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Balloon Sinuplasty – How it Works

November 26, 2021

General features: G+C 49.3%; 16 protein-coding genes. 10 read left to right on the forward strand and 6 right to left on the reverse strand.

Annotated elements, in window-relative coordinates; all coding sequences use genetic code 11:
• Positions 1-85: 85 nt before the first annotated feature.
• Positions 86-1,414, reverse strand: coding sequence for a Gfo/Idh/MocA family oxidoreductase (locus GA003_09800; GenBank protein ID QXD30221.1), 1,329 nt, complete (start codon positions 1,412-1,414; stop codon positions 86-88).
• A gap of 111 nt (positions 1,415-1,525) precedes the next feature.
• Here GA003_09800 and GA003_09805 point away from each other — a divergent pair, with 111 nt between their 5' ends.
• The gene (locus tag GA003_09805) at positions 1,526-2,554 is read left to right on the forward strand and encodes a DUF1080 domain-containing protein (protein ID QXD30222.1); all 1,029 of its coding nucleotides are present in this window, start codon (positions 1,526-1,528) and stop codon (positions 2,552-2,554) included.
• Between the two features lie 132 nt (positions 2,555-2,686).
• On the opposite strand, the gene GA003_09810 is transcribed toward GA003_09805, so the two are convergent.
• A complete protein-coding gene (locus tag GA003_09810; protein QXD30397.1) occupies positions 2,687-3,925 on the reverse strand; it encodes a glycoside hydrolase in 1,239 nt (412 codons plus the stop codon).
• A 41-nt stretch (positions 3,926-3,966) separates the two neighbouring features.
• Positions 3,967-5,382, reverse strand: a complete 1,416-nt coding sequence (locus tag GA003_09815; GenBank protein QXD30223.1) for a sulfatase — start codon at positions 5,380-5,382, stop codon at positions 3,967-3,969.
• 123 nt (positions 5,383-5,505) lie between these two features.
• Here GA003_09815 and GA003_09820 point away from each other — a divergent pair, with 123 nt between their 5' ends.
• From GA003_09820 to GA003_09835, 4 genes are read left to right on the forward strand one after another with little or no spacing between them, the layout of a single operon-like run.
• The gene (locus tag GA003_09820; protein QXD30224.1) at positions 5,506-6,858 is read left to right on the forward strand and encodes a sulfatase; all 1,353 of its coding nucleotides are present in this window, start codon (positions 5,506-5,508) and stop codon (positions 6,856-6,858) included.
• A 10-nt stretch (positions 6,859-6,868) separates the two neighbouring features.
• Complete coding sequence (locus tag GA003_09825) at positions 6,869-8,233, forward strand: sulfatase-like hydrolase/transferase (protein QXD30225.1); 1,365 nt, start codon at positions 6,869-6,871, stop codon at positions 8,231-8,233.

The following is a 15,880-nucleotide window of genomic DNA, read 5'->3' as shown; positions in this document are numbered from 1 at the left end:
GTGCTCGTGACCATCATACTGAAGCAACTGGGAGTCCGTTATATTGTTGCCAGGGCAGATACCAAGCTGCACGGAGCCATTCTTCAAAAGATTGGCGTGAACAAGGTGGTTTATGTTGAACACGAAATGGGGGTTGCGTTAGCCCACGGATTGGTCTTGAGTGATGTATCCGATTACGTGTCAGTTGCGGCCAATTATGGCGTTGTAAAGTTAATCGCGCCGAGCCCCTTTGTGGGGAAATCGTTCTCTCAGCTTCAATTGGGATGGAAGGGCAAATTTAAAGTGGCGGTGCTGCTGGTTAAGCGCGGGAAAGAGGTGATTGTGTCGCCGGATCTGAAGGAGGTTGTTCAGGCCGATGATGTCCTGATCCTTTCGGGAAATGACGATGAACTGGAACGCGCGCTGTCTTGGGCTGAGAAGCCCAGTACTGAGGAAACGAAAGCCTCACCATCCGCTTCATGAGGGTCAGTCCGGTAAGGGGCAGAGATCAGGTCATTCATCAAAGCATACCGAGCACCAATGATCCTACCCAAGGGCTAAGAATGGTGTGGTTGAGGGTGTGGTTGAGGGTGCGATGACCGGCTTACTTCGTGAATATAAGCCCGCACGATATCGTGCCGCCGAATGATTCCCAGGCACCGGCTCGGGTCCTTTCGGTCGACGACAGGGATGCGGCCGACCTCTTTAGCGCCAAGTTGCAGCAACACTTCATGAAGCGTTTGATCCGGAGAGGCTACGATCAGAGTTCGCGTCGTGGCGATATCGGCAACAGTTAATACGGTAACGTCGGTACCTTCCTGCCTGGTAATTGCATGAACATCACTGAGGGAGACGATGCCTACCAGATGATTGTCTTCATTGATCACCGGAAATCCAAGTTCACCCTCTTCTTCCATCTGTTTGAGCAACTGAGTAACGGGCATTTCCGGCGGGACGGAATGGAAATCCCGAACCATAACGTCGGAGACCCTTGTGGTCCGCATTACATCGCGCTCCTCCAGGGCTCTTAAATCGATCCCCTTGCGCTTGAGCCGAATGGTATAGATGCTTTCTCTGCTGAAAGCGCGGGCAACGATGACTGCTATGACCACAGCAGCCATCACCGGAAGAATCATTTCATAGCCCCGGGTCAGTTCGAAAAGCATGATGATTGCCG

Typically, in the doctor’s office, you’ll be given a local anesthetic. This may be a combination of a topical medication that’s placed in your nose, as well as injectable anesthesia. You’re wide awake for this procedure. Some patients also are given a mild oral sedation to alleviate some anxiety. The procedure itself involves your surgeon introducing the balloon device into the natural opening of your sinus. The maxillary, frontal, and sphenoid sinuses can all be addressed this way. The original procedure used x-rays to determine the positioning, and then advancements came forward and an illuminated wire was used. Nowadays, most of the balloon devices use three-dimensional imaging systems to determine exactly the location of the balloon, help the doctor determine the exact placement of the balloon. Once the balloon is in good position, it’s inflated to over 10 atmospheres of pressure. This will dilate the sinus opening and cause microfractures to the bone around the opening, resulting in a very long lasting dilation. The balloon is then removed and does not stay in place. After the procedure, pain control may only require extra strength Tylenol, and recovery is much quicker than traditional sinus surgery. Oftentimes, you’ll be able to return to work the next day or the day after that. I’ll often tell patients to stay away from vigorous exercise or sports or any strenuous activity for the first few days after the procedure.

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